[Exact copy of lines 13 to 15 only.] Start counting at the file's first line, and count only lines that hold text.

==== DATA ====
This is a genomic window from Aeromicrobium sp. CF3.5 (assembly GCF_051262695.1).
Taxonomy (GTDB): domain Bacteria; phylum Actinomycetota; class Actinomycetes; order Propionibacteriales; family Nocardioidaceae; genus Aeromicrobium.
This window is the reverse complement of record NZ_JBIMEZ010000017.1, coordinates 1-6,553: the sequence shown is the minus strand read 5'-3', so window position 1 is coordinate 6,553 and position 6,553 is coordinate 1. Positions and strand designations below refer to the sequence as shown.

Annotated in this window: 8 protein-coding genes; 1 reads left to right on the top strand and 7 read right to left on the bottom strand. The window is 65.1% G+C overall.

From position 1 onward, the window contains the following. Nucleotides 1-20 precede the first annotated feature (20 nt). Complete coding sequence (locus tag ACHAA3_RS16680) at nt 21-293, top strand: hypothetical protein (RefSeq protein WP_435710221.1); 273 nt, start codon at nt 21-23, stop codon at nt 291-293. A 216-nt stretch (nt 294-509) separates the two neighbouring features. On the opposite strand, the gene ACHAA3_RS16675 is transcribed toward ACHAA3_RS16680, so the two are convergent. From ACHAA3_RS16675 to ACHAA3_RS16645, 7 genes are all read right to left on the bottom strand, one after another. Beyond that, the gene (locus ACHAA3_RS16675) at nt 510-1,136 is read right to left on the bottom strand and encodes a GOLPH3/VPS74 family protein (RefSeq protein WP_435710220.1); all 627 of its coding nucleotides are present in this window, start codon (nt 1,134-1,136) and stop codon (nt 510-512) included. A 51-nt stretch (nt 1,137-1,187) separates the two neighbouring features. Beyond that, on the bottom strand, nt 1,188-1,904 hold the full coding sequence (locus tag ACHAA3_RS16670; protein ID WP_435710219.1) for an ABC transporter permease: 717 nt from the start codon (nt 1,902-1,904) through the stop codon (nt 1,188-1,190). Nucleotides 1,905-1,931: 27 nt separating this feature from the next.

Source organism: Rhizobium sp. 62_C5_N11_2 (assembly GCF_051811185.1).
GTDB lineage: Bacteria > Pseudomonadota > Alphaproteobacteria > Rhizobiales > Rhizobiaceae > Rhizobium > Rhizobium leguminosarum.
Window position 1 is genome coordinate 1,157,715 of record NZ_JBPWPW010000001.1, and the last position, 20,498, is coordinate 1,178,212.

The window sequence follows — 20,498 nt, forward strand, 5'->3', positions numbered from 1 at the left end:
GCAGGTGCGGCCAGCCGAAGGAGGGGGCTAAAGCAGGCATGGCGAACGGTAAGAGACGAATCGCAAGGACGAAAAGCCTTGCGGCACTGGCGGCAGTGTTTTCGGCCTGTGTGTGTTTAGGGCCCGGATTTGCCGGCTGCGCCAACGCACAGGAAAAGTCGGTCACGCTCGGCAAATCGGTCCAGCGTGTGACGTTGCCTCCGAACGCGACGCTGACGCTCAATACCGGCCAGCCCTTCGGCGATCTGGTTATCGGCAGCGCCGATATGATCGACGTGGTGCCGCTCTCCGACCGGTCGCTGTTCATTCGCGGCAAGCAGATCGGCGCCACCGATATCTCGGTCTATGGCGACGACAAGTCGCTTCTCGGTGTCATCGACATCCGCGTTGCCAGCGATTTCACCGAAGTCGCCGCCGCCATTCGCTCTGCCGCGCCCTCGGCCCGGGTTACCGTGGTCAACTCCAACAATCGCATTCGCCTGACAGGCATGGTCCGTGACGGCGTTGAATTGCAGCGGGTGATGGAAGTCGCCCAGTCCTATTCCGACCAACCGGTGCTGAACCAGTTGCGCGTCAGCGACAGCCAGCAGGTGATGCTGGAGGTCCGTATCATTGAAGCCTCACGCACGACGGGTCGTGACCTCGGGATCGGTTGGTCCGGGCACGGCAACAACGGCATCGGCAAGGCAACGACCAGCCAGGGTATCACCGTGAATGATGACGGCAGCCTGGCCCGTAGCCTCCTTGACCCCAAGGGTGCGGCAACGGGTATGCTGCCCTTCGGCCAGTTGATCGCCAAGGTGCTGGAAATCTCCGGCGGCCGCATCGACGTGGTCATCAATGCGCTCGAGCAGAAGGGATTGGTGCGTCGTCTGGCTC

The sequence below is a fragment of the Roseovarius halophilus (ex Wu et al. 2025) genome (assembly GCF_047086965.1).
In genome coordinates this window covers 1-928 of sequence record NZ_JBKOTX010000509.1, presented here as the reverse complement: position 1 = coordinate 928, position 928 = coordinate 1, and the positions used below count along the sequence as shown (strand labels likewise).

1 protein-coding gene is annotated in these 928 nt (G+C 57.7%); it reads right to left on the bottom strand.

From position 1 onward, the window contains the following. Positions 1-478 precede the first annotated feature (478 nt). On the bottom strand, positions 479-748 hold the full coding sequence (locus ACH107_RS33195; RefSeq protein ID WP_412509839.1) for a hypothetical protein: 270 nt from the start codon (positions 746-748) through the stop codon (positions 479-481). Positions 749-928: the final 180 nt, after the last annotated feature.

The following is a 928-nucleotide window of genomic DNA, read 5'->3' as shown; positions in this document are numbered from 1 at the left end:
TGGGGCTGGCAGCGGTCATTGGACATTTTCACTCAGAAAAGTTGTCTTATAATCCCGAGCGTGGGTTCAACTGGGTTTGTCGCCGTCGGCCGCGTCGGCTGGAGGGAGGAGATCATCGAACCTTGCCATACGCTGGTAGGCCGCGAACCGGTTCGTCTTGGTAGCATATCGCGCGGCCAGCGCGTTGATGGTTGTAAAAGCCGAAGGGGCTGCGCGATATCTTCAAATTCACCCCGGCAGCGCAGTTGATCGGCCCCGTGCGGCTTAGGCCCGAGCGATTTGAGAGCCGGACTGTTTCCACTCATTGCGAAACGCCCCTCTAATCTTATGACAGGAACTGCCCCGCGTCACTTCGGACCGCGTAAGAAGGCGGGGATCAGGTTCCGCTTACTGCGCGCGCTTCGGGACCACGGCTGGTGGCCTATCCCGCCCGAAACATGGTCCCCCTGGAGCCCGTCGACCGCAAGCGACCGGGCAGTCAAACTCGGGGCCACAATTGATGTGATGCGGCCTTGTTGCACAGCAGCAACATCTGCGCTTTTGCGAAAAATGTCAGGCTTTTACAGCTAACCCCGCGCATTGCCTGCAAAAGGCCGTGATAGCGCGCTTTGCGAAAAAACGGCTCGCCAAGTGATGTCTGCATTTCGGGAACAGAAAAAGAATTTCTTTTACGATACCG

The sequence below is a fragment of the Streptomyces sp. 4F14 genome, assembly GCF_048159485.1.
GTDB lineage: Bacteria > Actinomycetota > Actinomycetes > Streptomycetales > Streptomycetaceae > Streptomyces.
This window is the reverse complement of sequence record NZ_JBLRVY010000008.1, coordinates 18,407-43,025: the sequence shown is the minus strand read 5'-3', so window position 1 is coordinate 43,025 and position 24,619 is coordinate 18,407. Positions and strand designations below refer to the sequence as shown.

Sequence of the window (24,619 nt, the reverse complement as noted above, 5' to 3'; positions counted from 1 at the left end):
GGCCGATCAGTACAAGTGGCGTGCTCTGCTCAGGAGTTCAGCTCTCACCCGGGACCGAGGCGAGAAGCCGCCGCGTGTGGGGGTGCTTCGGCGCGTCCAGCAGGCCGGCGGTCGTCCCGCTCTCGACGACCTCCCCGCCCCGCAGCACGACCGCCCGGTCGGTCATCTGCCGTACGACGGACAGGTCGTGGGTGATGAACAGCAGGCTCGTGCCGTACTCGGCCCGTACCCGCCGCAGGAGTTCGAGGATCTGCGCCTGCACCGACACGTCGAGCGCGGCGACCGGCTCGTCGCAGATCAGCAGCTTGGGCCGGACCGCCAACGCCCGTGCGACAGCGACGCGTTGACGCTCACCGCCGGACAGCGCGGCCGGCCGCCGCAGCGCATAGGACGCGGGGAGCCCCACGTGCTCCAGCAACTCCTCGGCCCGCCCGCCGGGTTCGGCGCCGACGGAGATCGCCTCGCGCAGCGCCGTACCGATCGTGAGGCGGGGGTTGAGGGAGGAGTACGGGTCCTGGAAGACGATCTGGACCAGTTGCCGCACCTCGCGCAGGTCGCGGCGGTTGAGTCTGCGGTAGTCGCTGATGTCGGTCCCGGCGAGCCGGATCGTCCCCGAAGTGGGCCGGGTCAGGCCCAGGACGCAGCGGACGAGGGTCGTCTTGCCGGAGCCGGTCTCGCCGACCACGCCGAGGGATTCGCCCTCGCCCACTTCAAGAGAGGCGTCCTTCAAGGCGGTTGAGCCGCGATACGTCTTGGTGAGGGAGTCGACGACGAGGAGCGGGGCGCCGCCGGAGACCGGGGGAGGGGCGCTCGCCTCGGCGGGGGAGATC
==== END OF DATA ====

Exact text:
1 protein-coding gene is annotated in these 928 nt (G+C 57.7%); it reads right to left on the bottom strand.

From position 1 onward, the window contains the following. Positions 1-478 precede the first annotated feature (478 nt). On the bottom strand, positions 479-748 hold the full coding sequence (locus ACH107_RS33195; RefSeq protein ID WP_412509839.1) for a hypothetical protein: 270 nt from the start codon (positions 746-748) through the stop codon (positions 479-481). Positions 749-928: the final 180 nt, after the last annotated feature.

The following is a 928-nucleotide window of genomic DNA, read 5'->3' as shown; positions in this document are numbered from 1 at the left end: